"The plaintiff thought he had a remedy at law, and so thinking sued for damages. In truth he had no such remedy, for, irrespective of his knowledge of the fraud, his right of action for damages had been barred by lapse of time. The defendants have blocked his recourse to a remedy which he had not. They now say that because of his mistake, he must be held to have renounced forever the remedy he had. `There would be no sense or principle in such a rule.'" In addition, the Legislature, upon the recommendation of the Law Revision Commission (see Law Revision Report, Legislative Document, 1941, No. 65), changed the rule enunciated in Weigel v. Cook ( 237 N.Y. 136) by enacting Civil Practice Act, section 112-e by Laws of 1941, chapter 315, effective September 1, 1941. That section reads as follows: "§ 112-e. Claim for damages and rescission not inconsistent; complete relief in one action. A claim for damages sustained as a result of fraud or misrepresentation in the inducement of a contract or other transaction, shall not be deemed inconsistent with a claim for rescission or based upon rescission. In an action for rescission or based upon rescission the aggrieved party shall be allowed to obtain complete relief in one action, including rescission, restitution of the benefits, if any, conferred by him as a result of the transaction, and damages to which he is entitled because of such fraud or misrepresentation; but such complete relief shall not include duplication of items of recovery."

The purpose of the amendment as outlined in the Law Revision Report was to enable an aggrieved party to obtain complete relief in a rescission action and to overcome the doctrine of election of remedies under which actions for or based upon rescission and those for damages based on fraud or misrepresentation in the inducement of a contract or other transaction were considered to be mutually exclusive.

Though we assume that the amendment, enacted subsequent to the entry of the judgment at Special Term, was not intended to apply to pending litigation and did not revive the plaintiffs' cause of action based on a rescission which had previously been barred by the Statute of Limitations ( Hopkins v. Lincoln Trust Co., 233 N.Y. 213; Robinson v. Robins Dry Dock Repair Co., 238 N.Y. 271), yet the amendment is a legislative recognition of the injustice which is bound to arise whenever an unfortunate attempt to elect one remedy for fraud confers upon the wrongdoer immunity, in whole or in part, from liability for damages caused by the wrong or permits the wrongdoer to retain the fruits of his wrong.

For these reasons it is plain that, at the time when the motion for summary judgment was granted, the allegations of the complaint which we must assume are true, showed that the plaintiffs' intestate had been wronged by the defendant's fraud and that some remedy for the fraud was open to them even after they had mistakenly come into court upon a cause of action which in theory at least was based upon a wrong in which the alleged fraud was only an incident. The alleged fraud has at all times been the wrong for which the plaintiffs have sought a remedy. In such case, though the defendant was entitled to judgment dismissing the complaint as pleaded, the court should look behind the form of the remedy sought and should grant the plaintiffs leave to amend their complaint upon proper terms. Indeed the judge at Special Term indicated that he would have granted such leave if he had not believed that the bar of the statute or other obstacle would make it impossible for the plaintiffs to allege a cause of action which would withstand a motion to dismiss.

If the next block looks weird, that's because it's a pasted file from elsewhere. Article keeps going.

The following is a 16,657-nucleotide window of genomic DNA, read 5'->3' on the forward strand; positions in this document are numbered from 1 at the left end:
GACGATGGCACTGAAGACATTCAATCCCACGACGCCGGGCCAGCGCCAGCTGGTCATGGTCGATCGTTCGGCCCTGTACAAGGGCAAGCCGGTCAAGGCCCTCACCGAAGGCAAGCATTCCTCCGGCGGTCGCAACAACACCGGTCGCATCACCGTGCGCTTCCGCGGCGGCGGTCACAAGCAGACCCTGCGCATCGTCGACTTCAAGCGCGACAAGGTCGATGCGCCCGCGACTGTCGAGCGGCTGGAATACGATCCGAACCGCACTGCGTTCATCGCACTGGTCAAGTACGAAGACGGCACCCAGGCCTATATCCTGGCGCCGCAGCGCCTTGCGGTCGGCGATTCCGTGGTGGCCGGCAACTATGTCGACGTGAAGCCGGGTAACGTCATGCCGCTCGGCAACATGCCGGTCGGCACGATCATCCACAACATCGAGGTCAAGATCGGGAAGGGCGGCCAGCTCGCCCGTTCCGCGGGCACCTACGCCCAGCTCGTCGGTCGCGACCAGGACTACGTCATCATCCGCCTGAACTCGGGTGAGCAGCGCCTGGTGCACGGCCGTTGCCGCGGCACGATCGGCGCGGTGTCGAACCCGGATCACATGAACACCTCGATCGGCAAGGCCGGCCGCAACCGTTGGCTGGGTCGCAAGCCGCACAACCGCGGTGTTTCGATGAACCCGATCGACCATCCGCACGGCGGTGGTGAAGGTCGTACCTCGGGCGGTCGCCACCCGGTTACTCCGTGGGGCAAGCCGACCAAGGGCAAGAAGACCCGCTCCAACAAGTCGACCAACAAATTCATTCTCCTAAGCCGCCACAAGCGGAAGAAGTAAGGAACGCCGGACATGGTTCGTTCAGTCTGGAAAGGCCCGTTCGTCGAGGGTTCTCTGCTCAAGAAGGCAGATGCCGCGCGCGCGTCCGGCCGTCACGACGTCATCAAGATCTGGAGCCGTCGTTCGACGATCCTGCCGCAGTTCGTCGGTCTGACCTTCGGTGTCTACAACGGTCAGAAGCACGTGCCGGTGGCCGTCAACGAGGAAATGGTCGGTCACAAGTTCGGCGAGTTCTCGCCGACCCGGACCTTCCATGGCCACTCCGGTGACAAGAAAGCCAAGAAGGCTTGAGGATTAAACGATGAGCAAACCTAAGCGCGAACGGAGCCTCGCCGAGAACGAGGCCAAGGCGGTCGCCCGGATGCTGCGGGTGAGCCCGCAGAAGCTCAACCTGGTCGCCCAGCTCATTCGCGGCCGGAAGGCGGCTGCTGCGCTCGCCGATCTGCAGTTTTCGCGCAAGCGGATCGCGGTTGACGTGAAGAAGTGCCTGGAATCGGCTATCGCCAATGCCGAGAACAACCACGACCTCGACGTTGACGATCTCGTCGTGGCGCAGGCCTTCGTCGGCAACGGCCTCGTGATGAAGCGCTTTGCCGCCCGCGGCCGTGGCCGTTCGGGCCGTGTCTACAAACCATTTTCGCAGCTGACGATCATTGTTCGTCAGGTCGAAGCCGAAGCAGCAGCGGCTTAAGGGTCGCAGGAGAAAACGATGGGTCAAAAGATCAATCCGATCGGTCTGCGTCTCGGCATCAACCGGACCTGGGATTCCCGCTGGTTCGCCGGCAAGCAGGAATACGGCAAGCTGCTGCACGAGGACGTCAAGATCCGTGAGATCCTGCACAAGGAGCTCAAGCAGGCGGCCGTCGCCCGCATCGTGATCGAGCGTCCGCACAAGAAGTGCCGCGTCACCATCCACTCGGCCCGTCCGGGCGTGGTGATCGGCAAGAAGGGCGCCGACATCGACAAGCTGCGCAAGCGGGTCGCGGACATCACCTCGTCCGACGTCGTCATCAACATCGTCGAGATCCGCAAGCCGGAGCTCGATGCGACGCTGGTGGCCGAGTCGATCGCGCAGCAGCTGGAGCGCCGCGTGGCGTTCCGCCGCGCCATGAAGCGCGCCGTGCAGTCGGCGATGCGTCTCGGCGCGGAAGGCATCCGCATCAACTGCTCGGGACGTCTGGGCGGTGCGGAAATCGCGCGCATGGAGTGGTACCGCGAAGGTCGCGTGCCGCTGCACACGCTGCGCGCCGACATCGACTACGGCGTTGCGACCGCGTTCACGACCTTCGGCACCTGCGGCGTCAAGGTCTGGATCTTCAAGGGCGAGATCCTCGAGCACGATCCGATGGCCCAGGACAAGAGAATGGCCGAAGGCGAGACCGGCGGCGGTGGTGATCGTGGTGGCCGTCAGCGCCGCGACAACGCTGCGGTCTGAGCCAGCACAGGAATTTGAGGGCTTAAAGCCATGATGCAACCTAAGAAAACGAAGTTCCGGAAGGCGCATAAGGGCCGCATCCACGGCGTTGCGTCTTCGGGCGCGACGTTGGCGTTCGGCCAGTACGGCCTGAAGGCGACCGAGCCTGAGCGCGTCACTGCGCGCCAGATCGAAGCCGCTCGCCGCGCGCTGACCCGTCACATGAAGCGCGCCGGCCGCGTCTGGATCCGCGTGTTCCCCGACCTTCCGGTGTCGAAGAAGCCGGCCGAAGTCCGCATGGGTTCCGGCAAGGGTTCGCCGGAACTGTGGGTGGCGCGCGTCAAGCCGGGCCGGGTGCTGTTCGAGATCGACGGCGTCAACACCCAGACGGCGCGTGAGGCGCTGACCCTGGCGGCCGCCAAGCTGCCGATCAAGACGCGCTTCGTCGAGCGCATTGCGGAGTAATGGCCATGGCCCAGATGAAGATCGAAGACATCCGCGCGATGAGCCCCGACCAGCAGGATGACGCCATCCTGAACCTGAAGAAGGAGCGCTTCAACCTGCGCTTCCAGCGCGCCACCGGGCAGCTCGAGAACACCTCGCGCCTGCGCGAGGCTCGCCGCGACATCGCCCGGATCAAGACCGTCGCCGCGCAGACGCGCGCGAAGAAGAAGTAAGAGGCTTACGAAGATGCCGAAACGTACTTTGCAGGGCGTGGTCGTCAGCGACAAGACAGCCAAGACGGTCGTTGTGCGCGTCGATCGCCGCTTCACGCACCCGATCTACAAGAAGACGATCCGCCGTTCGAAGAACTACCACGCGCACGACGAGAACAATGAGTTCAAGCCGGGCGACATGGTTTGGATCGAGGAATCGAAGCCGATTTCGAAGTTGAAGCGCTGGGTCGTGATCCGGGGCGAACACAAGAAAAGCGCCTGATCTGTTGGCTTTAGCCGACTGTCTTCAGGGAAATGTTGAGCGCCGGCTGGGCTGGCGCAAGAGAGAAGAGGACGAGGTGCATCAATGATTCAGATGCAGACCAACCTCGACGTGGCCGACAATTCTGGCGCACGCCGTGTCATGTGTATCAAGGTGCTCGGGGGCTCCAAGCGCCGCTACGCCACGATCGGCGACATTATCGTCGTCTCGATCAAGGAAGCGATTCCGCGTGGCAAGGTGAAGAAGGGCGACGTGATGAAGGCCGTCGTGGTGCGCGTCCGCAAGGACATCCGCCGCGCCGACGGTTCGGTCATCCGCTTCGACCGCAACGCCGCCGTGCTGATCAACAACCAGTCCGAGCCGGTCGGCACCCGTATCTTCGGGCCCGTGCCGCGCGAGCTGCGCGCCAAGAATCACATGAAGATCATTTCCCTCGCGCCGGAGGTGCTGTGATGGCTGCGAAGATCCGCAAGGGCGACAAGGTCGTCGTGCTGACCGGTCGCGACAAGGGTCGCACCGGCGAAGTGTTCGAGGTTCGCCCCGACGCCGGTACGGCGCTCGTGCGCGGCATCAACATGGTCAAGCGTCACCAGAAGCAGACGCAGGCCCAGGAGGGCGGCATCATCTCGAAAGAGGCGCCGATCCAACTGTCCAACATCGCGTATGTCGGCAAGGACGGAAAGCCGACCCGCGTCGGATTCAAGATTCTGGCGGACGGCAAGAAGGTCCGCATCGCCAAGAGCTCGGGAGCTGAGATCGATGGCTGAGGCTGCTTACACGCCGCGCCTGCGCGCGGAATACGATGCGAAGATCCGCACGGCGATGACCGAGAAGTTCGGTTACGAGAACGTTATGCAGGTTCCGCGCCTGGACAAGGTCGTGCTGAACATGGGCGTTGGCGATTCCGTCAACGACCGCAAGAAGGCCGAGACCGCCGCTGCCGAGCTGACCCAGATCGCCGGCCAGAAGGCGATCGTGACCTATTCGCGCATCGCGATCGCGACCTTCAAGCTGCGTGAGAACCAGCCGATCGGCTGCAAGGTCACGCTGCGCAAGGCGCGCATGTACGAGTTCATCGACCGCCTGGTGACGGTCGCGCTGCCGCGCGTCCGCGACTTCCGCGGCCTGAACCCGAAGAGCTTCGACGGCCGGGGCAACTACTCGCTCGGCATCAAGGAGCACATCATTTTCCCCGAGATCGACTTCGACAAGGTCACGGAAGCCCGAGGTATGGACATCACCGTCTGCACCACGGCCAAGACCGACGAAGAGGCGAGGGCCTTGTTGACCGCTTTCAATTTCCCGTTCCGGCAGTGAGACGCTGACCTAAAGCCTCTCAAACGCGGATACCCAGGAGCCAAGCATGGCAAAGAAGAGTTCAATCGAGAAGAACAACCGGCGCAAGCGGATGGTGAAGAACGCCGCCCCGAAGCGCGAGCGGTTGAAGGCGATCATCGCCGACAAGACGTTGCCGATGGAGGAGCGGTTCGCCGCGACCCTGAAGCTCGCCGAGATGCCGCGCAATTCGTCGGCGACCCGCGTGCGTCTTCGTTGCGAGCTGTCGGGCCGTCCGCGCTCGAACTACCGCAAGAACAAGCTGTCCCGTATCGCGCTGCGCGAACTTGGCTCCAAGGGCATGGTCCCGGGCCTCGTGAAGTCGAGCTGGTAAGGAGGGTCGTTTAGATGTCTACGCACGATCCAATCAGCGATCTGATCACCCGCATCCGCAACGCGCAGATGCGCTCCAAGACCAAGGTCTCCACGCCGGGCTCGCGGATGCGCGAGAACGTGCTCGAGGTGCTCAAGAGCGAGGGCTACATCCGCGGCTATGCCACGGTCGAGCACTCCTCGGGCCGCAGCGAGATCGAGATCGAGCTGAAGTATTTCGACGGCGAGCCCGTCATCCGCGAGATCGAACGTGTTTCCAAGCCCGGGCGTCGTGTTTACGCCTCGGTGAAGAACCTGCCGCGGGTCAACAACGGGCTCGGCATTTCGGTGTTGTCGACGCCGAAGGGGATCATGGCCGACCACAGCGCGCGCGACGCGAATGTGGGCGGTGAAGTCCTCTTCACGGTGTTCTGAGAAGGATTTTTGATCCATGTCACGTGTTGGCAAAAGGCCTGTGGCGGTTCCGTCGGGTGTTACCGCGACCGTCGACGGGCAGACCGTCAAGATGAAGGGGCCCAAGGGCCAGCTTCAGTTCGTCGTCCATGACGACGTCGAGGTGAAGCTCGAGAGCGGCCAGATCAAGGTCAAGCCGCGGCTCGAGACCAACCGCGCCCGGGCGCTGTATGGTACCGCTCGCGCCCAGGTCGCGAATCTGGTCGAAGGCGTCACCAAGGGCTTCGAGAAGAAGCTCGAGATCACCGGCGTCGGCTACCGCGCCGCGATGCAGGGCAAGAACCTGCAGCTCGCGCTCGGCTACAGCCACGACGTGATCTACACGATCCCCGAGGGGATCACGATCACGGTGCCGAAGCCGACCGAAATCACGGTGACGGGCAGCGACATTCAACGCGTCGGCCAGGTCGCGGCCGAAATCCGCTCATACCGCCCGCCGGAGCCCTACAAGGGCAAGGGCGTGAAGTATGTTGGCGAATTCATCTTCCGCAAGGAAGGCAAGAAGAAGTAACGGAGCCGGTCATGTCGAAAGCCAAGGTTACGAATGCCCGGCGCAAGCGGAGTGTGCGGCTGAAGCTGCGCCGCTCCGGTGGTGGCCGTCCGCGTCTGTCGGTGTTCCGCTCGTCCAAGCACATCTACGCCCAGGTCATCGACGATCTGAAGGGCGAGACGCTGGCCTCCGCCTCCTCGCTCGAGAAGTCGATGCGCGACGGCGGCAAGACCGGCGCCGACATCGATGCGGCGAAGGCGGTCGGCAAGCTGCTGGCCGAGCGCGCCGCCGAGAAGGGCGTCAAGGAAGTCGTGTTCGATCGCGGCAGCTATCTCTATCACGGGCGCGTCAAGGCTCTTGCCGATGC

The question remains whether this court may do so though it agrees with the courts below that the cause of action pleaded should be dismissed. The Legislature has in explicit terms conferred upon the Court of Appeals the power, upon the decision of a point of law, to grant to the plaintiff leave to "plead anew or amend" (Civ. Prac. Act, § 283). That power is, of course, subject to the limitations placed by the Constitution of the State upon the jurisdiction of the court to review facts. Without transgressing those limitations this court can rarely grant leave to amend where it affirms a judgment dismissing the complaint and leave has been denied by the courts below. We think that here is one of the rare cases where that power may and should be exercised.

The judgment should be affirmed without costs and with leave to the plaintiffs to serve an amended complaint within twenty days.


Judgment affirmed, etc.

Summaries of

Fitzgerald v. Title Guarantee Trust Co.

Court of Appeals of the State of New York
Apr 22, 1943
290 N.Y. 376 (N.Y. 1943)
Case details for

Fitzgerald v. Title Guarantee Trust Co.

Case Details

Full title:EDWARD J. FITZGERALD et al., as Executors of ANNIE FITZGERALD, Deceased…

Court:Court of Appeals of the State of New York

Date published: Apr 22, 1943


290 N.Y. 376 (N.Y. 1943)
49 N.E.2d 489